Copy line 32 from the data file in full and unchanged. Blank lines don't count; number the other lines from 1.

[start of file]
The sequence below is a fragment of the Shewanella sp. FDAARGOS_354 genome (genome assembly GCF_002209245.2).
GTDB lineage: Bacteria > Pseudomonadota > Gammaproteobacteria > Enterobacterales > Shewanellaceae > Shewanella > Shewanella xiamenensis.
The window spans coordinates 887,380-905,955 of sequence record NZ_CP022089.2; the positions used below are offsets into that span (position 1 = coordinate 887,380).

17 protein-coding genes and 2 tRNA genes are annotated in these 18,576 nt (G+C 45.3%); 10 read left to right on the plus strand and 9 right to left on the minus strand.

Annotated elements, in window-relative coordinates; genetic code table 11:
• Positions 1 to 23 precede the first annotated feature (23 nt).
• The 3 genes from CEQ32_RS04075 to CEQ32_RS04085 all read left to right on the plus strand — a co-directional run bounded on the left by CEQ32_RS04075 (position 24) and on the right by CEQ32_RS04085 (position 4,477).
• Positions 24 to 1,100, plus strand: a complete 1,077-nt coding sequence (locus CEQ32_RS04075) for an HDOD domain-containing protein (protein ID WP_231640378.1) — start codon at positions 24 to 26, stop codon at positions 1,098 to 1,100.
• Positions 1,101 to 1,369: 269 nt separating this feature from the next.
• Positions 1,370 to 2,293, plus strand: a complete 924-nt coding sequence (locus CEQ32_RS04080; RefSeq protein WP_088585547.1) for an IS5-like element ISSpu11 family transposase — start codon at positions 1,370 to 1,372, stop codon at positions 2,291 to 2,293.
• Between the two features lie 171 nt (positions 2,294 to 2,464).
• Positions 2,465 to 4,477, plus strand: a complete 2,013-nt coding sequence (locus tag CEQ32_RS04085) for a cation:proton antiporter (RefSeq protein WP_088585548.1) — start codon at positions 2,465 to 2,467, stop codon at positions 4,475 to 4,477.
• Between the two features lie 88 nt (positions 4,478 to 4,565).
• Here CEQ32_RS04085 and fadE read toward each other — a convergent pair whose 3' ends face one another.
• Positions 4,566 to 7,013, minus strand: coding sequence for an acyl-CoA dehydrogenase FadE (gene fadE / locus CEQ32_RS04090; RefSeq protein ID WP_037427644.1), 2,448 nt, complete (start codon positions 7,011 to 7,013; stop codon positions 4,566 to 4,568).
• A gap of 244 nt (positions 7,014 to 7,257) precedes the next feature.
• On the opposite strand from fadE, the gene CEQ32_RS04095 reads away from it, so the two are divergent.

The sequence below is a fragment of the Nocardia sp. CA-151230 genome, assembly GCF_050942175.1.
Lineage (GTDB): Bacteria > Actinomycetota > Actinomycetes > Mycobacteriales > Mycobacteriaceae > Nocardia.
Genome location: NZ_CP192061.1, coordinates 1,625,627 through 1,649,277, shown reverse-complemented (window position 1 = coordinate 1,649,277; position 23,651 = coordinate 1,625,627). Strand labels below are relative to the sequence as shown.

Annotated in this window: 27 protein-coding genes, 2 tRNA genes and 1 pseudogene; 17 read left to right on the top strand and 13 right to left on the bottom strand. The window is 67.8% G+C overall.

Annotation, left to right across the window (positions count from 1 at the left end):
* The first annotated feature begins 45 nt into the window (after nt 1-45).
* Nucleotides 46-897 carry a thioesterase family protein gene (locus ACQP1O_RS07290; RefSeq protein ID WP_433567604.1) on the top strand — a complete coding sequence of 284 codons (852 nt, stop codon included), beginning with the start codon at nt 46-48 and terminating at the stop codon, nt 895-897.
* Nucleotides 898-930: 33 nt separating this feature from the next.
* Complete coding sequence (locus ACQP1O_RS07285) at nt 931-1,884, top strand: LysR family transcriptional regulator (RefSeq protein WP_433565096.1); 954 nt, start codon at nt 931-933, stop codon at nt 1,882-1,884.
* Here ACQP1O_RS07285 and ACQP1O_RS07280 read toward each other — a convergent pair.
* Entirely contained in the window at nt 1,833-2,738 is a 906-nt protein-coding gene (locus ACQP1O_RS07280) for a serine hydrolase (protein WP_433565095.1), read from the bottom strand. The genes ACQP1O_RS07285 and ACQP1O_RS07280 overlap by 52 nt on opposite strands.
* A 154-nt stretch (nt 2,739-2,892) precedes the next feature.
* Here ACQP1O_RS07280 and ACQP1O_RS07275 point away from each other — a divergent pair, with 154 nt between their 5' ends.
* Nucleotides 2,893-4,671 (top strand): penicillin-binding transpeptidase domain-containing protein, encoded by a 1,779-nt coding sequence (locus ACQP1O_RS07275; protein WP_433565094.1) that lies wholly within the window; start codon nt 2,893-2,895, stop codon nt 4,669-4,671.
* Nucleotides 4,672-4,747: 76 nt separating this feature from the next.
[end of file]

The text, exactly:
* Nucleotides 4,672-4,747: 76 nt separating this feature from the next.